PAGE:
Israel's Prime Minister, Benjamin Netanyahu, and his hawkish right-wing Likud party should be on safe ground in Ashdod. Just 16 miles from the Gaza border it is one of a string of staunchly right-wing "development towns" that routinely takes the brunt of Hamas' rocket fire into Israel, and where Netanyahu's tough stance on security concerns typically plays out well at the ballot box.
Yet earlier this week, with just days to go until the March 17 election, the prime minister cancelled at the last minute a campaign trip to the city of more than 200,000 people amid fears of an embarrassingly low turnout.
"It's astonishing," said an Ashdod local official, who asked not want to be named, of the decision to cancel the event in the city where Likud took 36 percent of the vote in the last election. "People in Ashdod, this area, we're the proud heart of the right-wing. If Bibi's worried he can't rally people here he's in serious trouble on Tuesday [election day]."
Polling data released on Friday shows the prime minister and his party two to four seats behind the "Zionist Union" - a coalition of Hatnuah and Labor party. A Jerusalem Post poll found that 72 percent of Israelis want a change in government. A narrower majority said they did not want Netanyahu to head the next government: 48 percent were against the prime minister continuing in his job, while 42 percent wanted him to stay.
In Israel's election system, where votes are counted for the whole country rather than by region, the close poll results means that victory in the election is still up for grabs, and every ballot cast on Tuesday will count.
In one of the Ashdod's American-style shopping mall outlets, 26-year-old Daria Genzel says she, like 16 percent of Israeli voters, is still not decided on who to vote for but, "it won't be Bibi again."
"I'm at a point in life where things like buying an apartment are important. Israel needs somebody who can change the economic situation," she told VICE News. "The security situation here is not going to change, so jobs, house prices, salaries these are the important things for politicians and voters to think about now."
Socioeconomic issues have dominated the recent election more than ever before due to soaring house prices and rising costs of living which have left more than 20 percent of Israelis below the poverty line. Yet Likud officials have not even released an economic program as part of their election campaign, and have instead focused on perceived security issues such as what they say is the danger of Iran's nuclear program.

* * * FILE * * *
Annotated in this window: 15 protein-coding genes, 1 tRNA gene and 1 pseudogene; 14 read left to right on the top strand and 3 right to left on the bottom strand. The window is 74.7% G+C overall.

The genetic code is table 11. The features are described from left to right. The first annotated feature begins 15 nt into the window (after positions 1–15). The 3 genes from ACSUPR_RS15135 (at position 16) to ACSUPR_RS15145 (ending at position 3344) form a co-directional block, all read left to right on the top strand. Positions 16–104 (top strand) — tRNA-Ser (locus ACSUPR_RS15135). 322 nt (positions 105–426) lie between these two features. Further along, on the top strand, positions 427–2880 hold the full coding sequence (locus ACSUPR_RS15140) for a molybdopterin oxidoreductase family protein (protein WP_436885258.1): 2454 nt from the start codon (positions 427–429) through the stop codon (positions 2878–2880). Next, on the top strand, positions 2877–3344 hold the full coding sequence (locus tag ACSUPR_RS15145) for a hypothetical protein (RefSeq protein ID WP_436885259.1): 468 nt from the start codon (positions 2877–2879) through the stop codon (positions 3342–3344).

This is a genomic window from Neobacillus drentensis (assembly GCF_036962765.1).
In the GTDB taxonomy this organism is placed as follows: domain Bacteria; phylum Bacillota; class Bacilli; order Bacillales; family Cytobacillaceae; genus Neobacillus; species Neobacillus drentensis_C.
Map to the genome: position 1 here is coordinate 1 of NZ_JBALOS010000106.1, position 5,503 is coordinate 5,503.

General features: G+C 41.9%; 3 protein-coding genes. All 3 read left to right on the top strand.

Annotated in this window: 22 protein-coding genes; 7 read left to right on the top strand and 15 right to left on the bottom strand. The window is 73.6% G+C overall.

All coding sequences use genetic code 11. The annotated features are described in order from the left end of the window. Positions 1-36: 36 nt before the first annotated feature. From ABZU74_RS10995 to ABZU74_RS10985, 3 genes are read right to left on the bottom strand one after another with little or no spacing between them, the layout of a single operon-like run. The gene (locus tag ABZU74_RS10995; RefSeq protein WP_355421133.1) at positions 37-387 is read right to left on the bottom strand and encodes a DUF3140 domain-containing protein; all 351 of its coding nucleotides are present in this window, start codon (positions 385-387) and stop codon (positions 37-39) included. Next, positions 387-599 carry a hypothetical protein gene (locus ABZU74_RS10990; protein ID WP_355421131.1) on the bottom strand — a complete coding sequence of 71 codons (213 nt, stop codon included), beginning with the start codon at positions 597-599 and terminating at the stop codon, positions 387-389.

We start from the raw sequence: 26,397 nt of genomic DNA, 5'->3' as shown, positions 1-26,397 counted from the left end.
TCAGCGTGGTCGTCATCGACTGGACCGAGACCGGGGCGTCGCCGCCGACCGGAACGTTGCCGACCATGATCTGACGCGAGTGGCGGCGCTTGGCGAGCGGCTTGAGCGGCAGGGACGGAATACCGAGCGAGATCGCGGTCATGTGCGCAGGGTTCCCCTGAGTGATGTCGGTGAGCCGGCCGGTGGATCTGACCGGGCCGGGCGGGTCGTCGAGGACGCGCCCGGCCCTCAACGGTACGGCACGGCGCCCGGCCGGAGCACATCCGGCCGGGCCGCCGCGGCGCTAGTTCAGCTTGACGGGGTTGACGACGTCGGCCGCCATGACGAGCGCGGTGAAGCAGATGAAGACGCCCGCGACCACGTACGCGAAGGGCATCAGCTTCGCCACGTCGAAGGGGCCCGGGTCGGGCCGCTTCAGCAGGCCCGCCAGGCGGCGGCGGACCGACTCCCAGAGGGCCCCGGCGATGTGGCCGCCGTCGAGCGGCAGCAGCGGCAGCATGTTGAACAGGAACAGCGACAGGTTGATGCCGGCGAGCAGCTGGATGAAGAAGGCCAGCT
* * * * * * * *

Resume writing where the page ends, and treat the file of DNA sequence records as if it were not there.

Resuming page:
"Bibi hasn't done anything for us in his last two terms," Boris Genzel, Daria's brother, told VICE News. "It's all very well to talk about Iran, but he can't answer a question about how to solve Israel's economic problems," he added.
On the highway into Sderot, a town less than one mile from the Gaza border, a handful of cars honk in support as they pass by Labor party members hanging up posters. "Look, you see how spirit is changing. Eighteen months ago we would never have such a reaction," says Yossi Yana, a candidate for Labor party, who received a mere 3 percent of the vote in Sderot in the last election.
"People are fed up with the current regime. They might not all vote for us here but they want change you can feel it everywhere. People want a government that cares about pensioners and about how they will feed their children and put them through school," he told VICE News.
Despite conducting his election campaign on a security platform the prime minister has also been faced down on that front.
Earlier this month Meir Dagan, a former head of the Mossad, called Netanyahu's speech to congress on Iran "bullshit" and said that the prime minister's policies on the Palestinian issue were "pushing the country toward apartheid."
"Everyone took it for granted that Netanyahu is Mr. Security, but everything he has done in this respect is wrong," said Asher Levi, a retired army general and member of "Commanders for Israel" a group of nearly 200 former security officials who have lampooned the prime minister's handling of security issues. "We have a strong army. But instead of thinking how to win the next war, a clever and efficient prime minister should think how to avoid the next war. Netanyahu is not doing that."
In Sderot, local Likud election campaign manager Ofir Asulin admitted the situation "is not good." As he hung up campaign posters in the midday heat, Asulin blamed the Israeli media and former security officials for spearheading a "personal smear campaign" against the prime minister. He criticized the center and leftist parties of campaigning "on social issues while having unclear political agendas".
The increasingly desperate Netanyahu has also pushed that line. On Saturday the prime minister took to Facebook to reiterate a claim that leftists and international media were orchestrating a campaign financed by foreign money to unseat him, finishing the rambling post by warning voters they must respond to the plot by voting "only Likud."
Follow Harriet Salem on Twitter: @HarrietSalem